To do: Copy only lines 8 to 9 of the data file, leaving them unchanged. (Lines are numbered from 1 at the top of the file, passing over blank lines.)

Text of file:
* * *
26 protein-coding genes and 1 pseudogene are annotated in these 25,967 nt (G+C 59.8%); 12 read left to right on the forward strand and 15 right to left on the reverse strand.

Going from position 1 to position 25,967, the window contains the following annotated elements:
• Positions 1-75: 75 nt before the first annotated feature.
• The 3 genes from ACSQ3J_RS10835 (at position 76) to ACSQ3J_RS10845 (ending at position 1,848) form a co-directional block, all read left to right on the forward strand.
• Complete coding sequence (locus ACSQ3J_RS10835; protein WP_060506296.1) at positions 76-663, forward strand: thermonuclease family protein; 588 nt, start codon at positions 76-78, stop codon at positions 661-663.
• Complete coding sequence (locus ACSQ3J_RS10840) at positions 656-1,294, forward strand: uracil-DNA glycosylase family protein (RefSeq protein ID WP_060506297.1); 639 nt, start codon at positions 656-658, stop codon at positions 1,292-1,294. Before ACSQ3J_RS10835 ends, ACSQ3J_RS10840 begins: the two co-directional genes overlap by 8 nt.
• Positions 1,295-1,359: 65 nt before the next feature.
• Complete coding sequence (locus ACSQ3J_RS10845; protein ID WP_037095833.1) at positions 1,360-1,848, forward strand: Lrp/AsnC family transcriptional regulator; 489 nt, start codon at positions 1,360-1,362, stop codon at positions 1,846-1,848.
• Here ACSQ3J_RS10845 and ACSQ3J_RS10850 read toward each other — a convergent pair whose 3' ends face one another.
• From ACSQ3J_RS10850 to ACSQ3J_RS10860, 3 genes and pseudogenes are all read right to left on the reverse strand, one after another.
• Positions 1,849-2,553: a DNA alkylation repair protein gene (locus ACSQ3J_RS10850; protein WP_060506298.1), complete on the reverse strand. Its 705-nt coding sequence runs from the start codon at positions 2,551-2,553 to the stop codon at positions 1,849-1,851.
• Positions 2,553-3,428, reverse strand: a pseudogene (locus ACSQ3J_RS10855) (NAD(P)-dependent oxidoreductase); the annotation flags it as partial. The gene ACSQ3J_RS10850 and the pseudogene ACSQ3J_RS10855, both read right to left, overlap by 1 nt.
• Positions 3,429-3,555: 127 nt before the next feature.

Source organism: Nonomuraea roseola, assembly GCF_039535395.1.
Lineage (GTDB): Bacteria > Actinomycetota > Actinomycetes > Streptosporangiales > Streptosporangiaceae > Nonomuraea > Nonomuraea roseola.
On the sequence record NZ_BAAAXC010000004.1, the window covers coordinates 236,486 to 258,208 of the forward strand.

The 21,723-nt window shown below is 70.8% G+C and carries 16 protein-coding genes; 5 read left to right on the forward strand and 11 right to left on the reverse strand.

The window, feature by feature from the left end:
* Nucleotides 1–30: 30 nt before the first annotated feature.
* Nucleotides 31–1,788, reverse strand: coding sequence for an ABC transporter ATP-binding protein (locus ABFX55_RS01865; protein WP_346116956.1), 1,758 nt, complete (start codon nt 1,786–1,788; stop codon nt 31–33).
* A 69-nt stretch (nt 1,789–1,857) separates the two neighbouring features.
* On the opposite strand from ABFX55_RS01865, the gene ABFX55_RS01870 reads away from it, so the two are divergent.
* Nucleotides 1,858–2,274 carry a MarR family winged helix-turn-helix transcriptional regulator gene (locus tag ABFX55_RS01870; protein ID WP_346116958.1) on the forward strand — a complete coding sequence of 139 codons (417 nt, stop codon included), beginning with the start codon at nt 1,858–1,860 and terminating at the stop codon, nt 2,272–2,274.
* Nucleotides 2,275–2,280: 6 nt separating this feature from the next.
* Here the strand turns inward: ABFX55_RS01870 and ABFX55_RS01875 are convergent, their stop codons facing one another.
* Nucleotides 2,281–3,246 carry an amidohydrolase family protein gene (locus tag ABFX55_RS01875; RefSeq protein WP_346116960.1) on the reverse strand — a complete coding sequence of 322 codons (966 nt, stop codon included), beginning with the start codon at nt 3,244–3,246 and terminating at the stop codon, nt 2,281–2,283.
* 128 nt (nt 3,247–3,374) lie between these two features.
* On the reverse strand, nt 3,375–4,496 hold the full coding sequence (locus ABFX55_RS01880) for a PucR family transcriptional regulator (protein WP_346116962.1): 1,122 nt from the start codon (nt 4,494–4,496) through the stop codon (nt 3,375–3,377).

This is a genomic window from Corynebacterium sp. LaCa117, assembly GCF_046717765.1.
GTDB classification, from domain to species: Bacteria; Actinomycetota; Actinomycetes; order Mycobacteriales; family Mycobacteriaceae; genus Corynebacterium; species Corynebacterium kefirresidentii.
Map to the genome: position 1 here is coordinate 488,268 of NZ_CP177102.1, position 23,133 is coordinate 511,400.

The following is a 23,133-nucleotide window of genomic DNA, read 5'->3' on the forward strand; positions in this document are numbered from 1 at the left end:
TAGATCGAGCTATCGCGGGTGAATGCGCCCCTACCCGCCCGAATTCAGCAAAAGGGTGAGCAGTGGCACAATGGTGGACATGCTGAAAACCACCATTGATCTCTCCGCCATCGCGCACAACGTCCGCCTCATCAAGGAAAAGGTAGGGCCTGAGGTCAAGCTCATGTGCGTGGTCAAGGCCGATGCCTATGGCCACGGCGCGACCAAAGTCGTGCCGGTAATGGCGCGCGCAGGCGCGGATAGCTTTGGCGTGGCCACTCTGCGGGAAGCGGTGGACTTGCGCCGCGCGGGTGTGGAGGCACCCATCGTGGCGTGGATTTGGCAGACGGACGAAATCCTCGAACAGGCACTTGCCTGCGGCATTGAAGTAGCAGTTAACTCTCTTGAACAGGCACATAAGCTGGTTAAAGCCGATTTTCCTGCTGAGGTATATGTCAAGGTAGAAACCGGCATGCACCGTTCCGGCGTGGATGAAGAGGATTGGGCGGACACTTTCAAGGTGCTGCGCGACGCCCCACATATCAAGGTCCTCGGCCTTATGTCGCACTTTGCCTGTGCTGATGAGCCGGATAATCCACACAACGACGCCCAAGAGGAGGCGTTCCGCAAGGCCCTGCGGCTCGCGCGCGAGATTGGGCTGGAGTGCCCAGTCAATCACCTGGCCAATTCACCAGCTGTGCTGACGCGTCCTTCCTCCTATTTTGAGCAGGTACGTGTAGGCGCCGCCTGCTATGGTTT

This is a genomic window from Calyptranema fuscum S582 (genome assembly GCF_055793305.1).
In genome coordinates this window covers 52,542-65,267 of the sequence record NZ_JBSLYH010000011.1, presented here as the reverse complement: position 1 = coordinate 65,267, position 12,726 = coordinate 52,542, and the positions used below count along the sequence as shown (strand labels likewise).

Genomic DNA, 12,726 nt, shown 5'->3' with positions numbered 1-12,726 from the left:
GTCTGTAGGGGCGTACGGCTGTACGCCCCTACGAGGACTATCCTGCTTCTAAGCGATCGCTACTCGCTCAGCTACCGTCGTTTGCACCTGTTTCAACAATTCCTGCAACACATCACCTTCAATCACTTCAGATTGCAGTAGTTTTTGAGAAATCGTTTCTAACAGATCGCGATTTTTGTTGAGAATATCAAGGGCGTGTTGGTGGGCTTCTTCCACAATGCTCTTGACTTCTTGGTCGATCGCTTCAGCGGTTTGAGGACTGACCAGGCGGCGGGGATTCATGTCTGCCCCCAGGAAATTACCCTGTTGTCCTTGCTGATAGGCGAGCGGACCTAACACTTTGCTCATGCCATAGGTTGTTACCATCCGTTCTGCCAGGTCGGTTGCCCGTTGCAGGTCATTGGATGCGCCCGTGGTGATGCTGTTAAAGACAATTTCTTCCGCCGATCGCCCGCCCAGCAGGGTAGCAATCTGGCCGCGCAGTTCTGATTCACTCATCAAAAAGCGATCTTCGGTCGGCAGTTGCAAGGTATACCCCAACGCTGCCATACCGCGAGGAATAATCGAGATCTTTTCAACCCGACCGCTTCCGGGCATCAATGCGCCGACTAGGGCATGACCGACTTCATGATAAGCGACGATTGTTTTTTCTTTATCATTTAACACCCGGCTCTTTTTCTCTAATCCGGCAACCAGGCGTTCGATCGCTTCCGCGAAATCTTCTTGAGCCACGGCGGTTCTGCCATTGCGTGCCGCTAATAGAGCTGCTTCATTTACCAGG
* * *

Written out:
• Complete coding sequence (locus ACSQ3J_RS10845; protein ID WP_037095833.1) at positions 1,360-1,848, forward strand: Lrp/AsnC family transcriptional regulator; 489 nt, start codon at positions 1,360-1,362, stop codon at positions 1,846-1,848.
• Here ACSQ3J_RS10845 and ACSQ3J_RS10850 read toward each other — a convergent pair whose 3' ends face one another.